Speaking to reporters in Baghdad, Hussein Hindawi, head of Iraq‘s electoral commission, said more sophisticated campaigning, better media coverage and an increase in the number of polling stations in some of Iraq‘s more lawless provinces will ensure that at least two-thirds of Iraqis turn out to vote.
“I think turnout will be even higher than in the referendum in October, when it was 64%,” he said.
Hindawi said people in Baghdad and in the provinces of Anbar, Nineveh and Diyala, which have borne the brunt of violence, would find voting much easier in the 15 December poll.
Many Sunni Arabs boycotted January’s election out of either fear or disgust at their loss of influence under the occupation, turning towns and cities like Falluja and Ramadi into virtual ghost towns on polling day and reducing turnout to a trickle.
Iraqis voted on their new
Things had improved somewhat by October, when Iraqis voted on their new constitution.
“In the last election there were less than 20 election centres in Anbar. In the referendum there were 144 centres and now I think there will be more than 160,” Hindawi said.
“Turnout in Anbar province was 31% in the referendum. The security situation is better in Ramadi, so participation will be better, regardless of who people vote for.”
He said there was more electioneering on television and more campaign posters on the streets than in January, when some 8.5 million Iraqis – 58% of the electorate – turned out to vote in the country’s first democratic election for 50 years.
Then, Iraqis were voting for an interim government whereas this time they will choose a parliament for a full four-year term, making it arguably more significant.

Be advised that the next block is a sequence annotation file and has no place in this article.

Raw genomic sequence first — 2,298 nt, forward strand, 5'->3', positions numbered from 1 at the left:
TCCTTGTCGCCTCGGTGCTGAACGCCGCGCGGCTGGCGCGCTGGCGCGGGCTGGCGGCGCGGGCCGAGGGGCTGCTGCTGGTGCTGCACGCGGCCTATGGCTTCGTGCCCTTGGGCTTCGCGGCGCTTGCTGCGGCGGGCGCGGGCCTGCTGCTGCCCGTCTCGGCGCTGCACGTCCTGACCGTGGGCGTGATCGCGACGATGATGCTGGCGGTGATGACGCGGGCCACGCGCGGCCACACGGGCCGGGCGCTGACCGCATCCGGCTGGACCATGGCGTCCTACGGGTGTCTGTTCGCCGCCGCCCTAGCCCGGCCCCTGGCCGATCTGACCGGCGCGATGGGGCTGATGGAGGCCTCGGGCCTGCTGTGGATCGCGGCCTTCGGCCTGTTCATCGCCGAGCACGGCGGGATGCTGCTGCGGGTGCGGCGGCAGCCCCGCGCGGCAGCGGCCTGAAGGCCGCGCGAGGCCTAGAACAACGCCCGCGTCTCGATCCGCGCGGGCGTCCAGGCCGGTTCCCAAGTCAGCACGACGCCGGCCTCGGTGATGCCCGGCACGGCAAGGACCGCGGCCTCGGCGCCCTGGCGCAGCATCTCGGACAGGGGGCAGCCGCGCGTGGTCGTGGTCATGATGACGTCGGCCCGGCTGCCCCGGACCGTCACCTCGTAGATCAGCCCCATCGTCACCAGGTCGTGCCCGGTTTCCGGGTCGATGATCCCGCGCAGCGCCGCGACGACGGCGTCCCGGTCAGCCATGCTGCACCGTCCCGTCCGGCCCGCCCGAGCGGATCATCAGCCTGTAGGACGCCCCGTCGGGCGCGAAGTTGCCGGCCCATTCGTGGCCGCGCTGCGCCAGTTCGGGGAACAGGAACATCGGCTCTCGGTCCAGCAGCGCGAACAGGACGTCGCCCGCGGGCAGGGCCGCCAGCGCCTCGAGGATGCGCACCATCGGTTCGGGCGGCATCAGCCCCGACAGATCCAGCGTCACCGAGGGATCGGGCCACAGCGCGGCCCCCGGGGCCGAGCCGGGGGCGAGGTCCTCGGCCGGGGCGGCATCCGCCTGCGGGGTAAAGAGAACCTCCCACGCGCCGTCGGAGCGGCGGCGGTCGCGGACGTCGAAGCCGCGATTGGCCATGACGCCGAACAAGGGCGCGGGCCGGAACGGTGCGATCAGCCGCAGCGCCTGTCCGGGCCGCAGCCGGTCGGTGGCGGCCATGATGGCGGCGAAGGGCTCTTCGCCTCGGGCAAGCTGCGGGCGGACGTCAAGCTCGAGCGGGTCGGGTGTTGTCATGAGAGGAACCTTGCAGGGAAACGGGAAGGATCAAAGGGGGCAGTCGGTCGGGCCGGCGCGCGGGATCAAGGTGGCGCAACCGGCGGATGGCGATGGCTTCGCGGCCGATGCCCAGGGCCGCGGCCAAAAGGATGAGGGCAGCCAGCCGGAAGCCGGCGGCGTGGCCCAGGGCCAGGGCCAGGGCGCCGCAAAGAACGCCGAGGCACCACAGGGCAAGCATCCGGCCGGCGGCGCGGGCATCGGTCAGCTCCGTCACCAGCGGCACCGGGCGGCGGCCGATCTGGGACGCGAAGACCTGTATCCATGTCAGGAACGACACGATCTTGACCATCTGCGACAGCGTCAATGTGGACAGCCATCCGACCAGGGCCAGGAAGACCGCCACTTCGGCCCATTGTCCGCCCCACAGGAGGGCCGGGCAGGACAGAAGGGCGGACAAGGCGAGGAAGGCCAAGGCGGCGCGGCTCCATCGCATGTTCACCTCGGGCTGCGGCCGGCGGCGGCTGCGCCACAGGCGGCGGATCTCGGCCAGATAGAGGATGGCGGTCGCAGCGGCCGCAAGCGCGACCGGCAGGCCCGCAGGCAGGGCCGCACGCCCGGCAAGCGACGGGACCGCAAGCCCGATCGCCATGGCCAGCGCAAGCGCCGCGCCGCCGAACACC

Voters can choose between 231 lists – some coalitions, some of them parties and others made up of independent candidates.
On the streets of Baghdad, some were less than enamoured by the prospect of voting for the third time in 11 months.
“There is no need to spend time on something which ends in nothing”
“I will take part,” said 38-year-old shop owner Abdul Karim in a resigned tone. “But this is becoming a routine. Also, there are huge numbers of lists to choose from. You can easily get misled and confused about whom to choose.”
Noor Kamil, a 25-year-old worker at a tourism company in the capital, said she would not vote. “I didn’t take part in the last election, nor in the referendum and I will not take part in the next one because I don’t want to have regrets,” she said. “I don’t want to choose someone who might then disappoint me.”
Ghina, a 32-year-old government employee, said she would vote for former prime minister Iyad Allawi “even though my brother does not want me to go” to the polling station.
Afiya al-Neimy, 32, said she did not plan to vote: “There is no need to spend time on something which ends in nothing.”